From: Eugene Kim <firstname.lastname@example.org>
Here's a review of a book that sounds very relevant to this colloquium.
-- +=== Eugene Eric Kim ===== email@example.com ===== http://www.eekim.com/ ===+ | "Writer's block is a fancy term made up by whiners so they | +===== can have an excuse to drink alcohol." --Steve Martin ===========+
---------- Forwarded message ---------- Date: Sat, 19 Feb 2000 08:04:54 -0500 From: "Harry M. Marks, H-SCI-MED-TECH" <smt@H-NET.MSU.EDU> Reply-To: "H-NET List on the History of Science, Medicine, and Technology" <H-SCI-MED-TECH@H-NET.MSU.EDU> To: H-SCI-MED-TECH@H-NET.MSU.EDU Subject: Review: Gemery on Lamoreaux et al, _Learning by Doing in Markets_
From: H-Net Reviews <books@H-NET.MSU.EDU>
H-NET BOOK REVIEW Published by EH.NET (February, 2000)
Naomi R. Lamoreaux, Daniel M.G. Raff, and Peter Temin, eds. _Learning by Doing in Markets, Firms, and Countries_. national Bureau of Economiic Research Conference Report. Chicago: University of Chicago Press, 1999. vii + 347 pp. $65.00 (cloth), ISBN 0-226-46832-1; $22.50 (paper), ISBN 0-226-46834-8
Reviewed for EH.NET by Henry A. Gemery <firstname.lastname@example.org>, Department of Economics, Colby College
The "learning by doing" in the title of this NBER volume has little to do with the classic case of the Horndal effect or with the productivity effects of learning associated with the long production runs of aircraft or ship construction. Instead, this volume deals with "scaled-up" learning by doing concepts with an analytical reach that extends to a number of forms of organizational learning and, in Gavin Wright's concluding chapter, to learning as a "national network phenomenon" (p. 296). The volume, drawn from an interdisciplinary conference of business and economic historians, is premised on the notion that information - its acquisition and use - "effectively determines whether firms, industry groups, and even nations will succeed or fail" (p. 15). Thus the learning examined in these studies falls within that broad compass.
The first two essays examine how firms learn of the technological frontier and, as well, learn how to appropriate best-practice technologies for competitive advantage. In "Inventors, Firms, and the Market for Technology in the late Nineteenth and Early Twentieth Centuries," Naomi R. Lamoreaux and Kenneth L. Sokoloff utilize patent data to develop a quantitative picture of the market for technology. That market, they conclude, was well developed and thus allowed firms to keep track of technological advances via intermediaries in the market (patent agents and solicitors) or by direct contact with inventors. By the beginning of the twentieth century, however, firms increasingly attempted to move inventive activity within the firm and that in turn required further learning on the part of the firm, e.g., in minimizing employee turnover and insuring that patents received by employees were assigned to the firm. The following essay by Steven W. Usselman examines exactly this form of learning by American railroads and their "internalization of discovery" (p. 63). Railroad managers from early in the nineteenth century saw technical innovation in their industry as stemming largely from "the efforts of ordinary mechanics and engineers, not through discrete acts of patentable invention" (p. 63). Since railroads saw firm-specific knowledge as critical to the innovation process, they not only attempted to internalize inventions but also attempted to buffer the impact of external technical developments by forming railroad associations and patent pools that insured patents would be cross-licensed to the member firms. In a detailed and perceptive comment on the Usselman paper, Jeremy Atack notes that such "... collusion stilled the winds of 'creative destruction' that jeopardized the value of existing investment" (p. 101).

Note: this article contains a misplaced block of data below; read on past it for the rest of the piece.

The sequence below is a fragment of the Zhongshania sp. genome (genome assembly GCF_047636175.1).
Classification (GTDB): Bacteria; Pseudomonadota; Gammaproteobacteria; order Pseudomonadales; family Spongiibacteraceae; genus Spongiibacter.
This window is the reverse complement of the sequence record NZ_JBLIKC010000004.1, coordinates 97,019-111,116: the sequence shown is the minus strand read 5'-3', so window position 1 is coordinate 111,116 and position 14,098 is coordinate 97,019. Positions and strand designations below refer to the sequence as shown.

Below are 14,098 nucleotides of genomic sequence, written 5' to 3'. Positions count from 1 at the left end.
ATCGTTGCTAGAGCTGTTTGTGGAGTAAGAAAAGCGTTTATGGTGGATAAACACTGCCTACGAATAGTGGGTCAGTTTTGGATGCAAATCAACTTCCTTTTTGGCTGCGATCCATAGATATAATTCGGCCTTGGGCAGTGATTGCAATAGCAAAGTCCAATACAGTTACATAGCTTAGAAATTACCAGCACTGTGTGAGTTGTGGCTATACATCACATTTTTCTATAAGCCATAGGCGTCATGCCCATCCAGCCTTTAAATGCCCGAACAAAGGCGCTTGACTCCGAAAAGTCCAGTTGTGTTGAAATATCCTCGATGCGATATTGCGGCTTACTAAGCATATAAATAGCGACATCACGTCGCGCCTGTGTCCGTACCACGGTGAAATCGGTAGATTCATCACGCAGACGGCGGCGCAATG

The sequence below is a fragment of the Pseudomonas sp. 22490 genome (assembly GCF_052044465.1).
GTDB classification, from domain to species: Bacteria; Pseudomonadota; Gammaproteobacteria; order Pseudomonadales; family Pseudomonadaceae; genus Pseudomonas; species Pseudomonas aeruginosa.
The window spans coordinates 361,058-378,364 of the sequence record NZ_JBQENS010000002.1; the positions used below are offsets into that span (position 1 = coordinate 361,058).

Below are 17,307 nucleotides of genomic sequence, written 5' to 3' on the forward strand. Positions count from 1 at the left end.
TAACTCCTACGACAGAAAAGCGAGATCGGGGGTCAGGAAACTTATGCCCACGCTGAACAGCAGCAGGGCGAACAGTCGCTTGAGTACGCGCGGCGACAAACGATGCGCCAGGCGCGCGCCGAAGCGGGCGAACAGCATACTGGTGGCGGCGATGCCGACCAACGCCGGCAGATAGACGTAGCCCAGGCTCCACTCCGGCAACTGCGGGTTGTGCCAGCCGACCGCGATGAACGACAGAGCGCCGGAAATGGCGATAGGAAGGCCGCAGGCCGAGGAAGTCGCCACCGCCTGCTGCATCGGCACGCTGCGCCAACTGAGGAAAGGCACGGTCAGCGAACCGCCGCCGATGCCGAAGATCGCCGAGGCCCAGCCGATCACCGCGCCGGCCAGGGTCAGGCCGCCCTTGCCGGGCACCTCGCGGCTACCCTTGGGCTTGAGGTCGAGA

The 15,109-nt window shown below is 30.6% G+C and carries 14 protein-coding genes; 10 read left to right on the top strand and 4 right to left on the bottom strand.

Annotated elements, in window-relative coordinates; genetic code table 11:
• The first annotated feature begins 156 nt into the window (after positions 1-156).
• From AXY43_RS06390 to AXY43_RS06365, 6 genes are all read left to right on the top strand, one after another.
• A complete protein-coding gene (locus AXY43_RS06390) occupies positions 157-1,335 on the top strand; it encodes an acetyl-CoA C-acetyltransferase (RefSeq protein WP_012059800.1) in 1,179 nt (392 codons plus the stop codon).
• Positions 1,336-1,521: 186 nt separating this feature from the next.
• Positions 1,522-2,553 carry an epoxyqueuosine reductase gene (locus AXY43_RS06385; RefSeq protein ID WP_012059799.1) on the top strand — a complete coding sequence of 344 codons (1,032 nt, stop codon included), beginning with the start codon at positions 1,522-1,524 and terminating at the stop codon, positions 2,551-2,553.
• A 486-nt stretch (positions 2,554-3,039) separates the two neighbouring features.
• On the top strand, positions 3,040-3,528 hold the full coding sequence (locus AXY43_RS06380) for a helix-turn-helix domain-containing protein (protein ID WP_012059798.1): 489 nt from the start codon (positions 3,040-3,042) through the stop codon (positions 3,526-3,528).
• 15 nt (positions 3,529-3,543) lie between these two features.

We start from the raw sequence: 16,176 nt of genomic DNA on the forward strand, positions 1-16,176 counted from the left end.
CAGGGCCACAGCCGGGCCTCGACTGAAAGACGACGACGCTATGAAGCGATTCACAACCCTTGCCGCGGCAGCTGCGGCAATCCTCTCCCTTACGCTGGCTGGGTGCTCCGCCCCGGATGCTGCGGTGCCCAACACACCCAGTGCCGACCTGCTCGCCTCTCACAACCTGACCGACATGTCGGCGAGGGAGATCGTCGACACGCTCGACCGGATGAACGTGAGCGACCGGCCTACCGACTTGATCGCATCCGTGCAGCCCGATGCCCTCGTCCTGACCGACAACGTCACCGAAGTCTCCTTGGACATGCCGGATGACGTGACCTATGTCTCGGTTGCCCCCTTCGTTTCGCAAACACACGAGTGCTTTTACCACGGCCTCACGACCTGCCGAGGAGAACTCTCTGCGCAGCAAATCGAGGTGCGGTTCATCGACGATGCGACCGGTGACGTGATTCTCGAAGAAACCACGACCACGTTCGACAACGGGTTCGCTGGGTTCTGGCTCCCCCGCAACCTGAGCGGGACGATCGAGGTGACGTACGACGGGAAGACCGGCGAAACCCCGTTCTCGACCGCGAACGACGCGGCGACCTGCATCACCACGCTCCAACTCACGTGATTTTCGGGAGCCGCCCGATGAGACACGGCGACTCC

Forms of collusion or, more neutrally, institutionalized forms of information interchange, were not confined to railroads. Avoiding the cartel label and yet still providing interfirm coordination on pricing represents another form of organization learning. In "The Sugar Institute Learns to Organize Information Exchange," David Genesove and Wallace P. Mullin study a "technologically stagnant industry" (p. 106), U.S. sugar refining from 1928 to 1936, where the learning question shifts away from production technology to organizational innovation in interfirm information sharing. The Institute did learn to organize and collect data while insuring members' confidentiality, thus allowing for "increases in the correlation of firm decisions" (p. 133) as price and sugar stock data became available to all members of the Institute. Not incidentally, the availability of common information also precluded secret price concessions. A Supreme Court decision ended this particular form of organizational learning.
Kazuhiro Mishina's paper on "Learning by New Experiences: Revisiting the Flying Fortress Learning Curve" is the only paper in the volume that approaches learning in its familiar learning curve form and the only one to draw on econometrics in its analysis. The magnitude of the productivity increase in Boeing's B17 production from 1941 to 1944 was huge: the direct labor hours per airframe dropped from 142,837 to 15,316, falling to nearly a tenth of the time required at the beginning of the production run. What accounted for a productivity increase of that size? Mishina rejects "the learning-by-doing hypothesis that holds direct workers or engineers as the learning agent" (p. 175). Instead he finds the answer in the reduction in through-put time and "the operating know-how that enabled it" (p. 175). No direct econometric test of that conclusion is possible and the absence of learning taking place by direct labor and engineers appears improbable. Not surprisingly then, Ross Thomson, in his comment raises the question of whether the learning involved might have been a cumulative process in which output growth, productivity growth, and prior learning interacted.